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English as the Language for Academic Publication: on Equity, Disadvantage and ‘Non-Nativeness’ as a Red Herring

Publications 2019, 7(3), 47; https://doi.org/10.3390/publications7030047

Editorial
Editorial: Publishing Research Internationally: Multilingual Perspectives from Research and Practice
1
School of Agriculture, Food and Wine, University of Adelaide, South Australia 5005, Australia
2
Departamento de Filología inglesa y alemana, Universidad de La Laguna, 38071 Tenerife, Spain
3
Faculty of Languages and Cultures, School of Humanities, University of Iceland, 101 Reykjavik, Iceland
*
Author to whom correspondence should be addressed.
Received: 17 June 2019 / Accepted: 26 June 2019 / Published: 2 July 2019
The ten contributions (nine articles and an interview) that make up this special issue of Publications revisit and interrogate many of the questions that have challenged participants in successive conferences under the title PRISEAL (Publishing Research Internationally: Issues for speakers of English as an additional language), most recently the conference held at the University of Iceland in Reykjavik in September 2018.
If there are, indeed, issues for speakers of English as an additional language when it comes to publishing their research internationally, key questions are what kind of support might be provided to help scholars deal with these issues and who the professionals best equipped to provide that support might be. “Scientific Writing for Impact Is a Learned Skill—It Can Be Enhanced with Training”: An Interview with Patrick O’Connor by Yongyan Li [1], the opening contribution to the special issue, offers some potential answers to those questions. O’Connor’s long-term collaboration with Margaret Cargill, both as co-author of Writing Scientific Research Articles: Strategy and Steps [2] and as a disciplinary insider team-teaching the many English for Research Publication Purposes (ERPP) courses they have run in China and in other parts of Asia, offer Li a rich seam to tap in terms of the role and contribution of the disciplinary expert in ERPP training courses in the Chinese context and beyond.
Concerns with equity, especially in relation to multilingual scholars in the semi-periphery, have been central to discussions since PRISEAL, La Laguna in 2007. Anna Kristina Hultgren’s paper, English as the Language for Academic Publication: on Equity, Disadvantage and ‘Non-Nativeness’ as a Red Herring [3], engages with one of the major debates with regard to equity, namely the validity of the assertion (explicit or implicit) that multilingual scholars whose dominant language is not English are at a disadvantage compared to first language users when seeking to publish their work. Hultgren adopts Cameron’s [4,5] ‘verbal hygiene’ as a lens through which to view this controversy, arguing that language is often targeted and problematised when dominant social structures are contested. Her paper calls into question the emphasis on language as an issue for EAL users and considers that ‘non-nativeness’ may not be as central to a researcher’s publishing success as are other non-linguistic structures of (in)equity. It is these structures, among them the hegemony of English and instances of ‘epistemicide’ [6], that may be more worthy of our attention than apparent or perceived linguistic disadvantage.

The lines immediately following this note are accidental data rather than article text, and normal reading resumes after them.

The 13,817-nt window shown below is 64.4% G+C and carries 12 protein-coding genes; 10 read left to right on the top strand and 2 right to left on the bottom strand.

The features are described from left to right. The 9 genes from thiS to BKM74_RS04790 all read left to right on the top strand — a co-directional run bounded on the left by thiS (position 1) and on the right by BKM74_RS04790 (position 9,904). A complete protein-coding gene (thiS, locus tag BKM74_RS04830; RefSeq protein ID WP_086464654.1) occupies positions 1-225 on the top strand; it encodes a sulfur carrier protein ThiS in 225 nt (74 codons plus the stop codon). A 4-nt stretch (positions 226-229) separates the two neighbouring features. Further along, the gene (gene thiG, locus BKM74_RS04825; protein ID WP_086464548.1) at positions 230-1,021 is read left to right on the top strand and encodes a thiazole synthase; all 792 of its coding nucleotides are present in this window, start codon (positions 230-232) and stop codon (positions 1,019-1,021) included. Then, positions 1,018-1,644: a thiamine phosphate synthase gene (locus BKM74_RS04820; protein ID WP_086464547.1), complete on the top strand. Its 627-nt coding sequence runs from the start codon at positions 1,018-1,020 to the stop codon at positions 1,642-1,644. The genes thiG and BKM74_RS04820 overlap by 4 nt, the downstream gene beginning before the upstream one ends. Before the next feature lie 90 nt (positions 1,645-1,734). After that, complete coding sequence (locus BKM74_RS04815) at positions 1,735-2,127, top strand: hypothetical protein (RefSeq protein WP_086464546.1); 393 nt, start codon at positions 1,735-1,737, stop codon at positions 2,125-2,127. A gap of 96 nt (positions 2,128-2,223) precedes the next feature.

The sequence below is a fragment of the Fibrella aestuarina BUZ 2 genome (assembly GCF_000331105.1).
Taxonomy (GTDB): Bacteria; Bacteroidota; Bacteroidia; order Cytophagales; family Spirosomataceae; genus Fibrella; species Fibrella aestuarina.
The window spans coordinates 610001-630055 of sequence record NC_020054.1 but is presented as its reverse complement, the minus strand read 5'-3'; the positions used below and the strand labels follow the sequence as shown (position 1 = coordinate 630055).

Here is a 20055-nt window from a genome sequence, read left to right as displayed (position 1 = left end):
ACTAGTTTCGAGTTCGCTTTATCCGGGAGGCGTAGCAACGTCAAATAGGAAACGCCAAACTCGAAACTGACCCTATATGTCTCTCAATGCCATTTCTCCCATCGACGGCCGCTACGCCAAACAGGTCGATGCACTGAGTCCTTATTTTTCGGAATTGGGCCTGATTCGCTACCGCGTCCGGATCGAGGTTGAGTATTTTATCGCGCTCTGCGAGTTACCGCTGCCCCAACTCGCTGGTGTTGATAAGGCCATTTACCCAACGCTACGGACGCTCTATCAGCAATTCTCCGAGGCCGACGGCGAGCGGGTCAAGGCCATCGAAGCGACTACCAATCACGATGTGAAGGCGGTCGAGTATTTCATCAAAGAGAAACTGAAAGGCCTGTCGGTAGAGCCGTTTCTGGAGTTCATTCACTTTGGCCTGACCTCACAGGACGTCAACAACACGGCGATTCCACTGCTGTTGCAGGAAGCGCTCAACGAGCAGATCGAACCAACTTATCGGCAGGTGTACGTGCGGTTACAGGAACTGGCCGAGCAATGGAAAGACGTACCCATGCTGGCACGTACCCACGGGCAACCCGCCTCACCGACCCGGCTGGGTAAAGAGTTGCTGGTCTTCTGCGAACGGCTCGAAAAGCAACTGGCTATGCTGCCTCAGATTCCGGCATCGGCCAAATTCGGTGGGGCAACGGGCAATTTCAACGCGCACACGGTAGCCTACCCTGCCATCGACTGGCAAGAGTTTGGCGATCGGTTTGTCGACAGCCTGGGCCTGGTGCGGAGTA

Kristin Solli and Ingjerd Legreid Ødemark‘s article, Multilingual Research Writing beyond English: The Case of Norwegian Academic Discourse in an Era of Multilingual Publication Practices [7], focuses on multilingual scholars who continue to publish in Norwegian while also publishing in English. Through an analysis of the introduction sections of papers published in the 1994 and the 2014 volumes of three Norwegian-language journals, Solli and Ødemark show how these scholars negotiate the choice of both language of publication and associated rhetorical patterns in the introductory section of the research article. Their findings show that while certain features of the introductions might be interpreted as the result of adopting dominant and well-documented Anglo-American rhetorical practices, the overall picture provided by examining papers published at two points in time is more complex. Solli and Ødemark join a call from participants in successive PRISEAL conferences for more research on cross-linguistic textual practices and the variety of discursive traditions in which multilingual scholars research and write about their research.
Eun-Young Julia Kim turns her attention to a body of professional practices that have also been a recurring focus of interest at PRISEAL conferences, namely the work of language professionals variously known as ‘literacy brokers’ [8], ‘author’s editors’ [9], and by the often contested term (see Matarese [10] for a discussion of this) ‘proof readers’ [11]. Kim’s paper, Korean Scholars’ Use of For-Pay Editors and Perceptions of Ethicality [12], examines how 88 scholars make use of the services of these language professionals and what level of intervention in their texts they regard as ethical. Through an examination of six potential scenarios, Kim shows that the scholars’ views on ethicality vary according to the degree to which the editor has intervened in the text. Their uneasiness about what kinds of editorial practices might be deemed unethical leads Kim to conclude that it is necessary to establish exactly where these boundaries might lie.
Normative beliefs in relation to English as a language of research publication are examined in another paper addressing the debate about whether or not English as an additional language (EAL) writers face challenges in writing academically that differ from those faced by novice writers irrespective of language background. Pat Strauss’s Shakespeare and the English Poets: The Influence of Native Speaking English Reviewers on the Acceptance of Journal Articles [13] reports on the attitudes of eight academics when describing the kinds of English they hoped to see used in articles they would recommend for publication. Strauss’s interviewees revealed a bias against language that differs from perceived native speaker use. Her data suggest that authors who do not adhere to these native speaker norms might well see their work negatively evaluated, regardless of the merits of the research reported.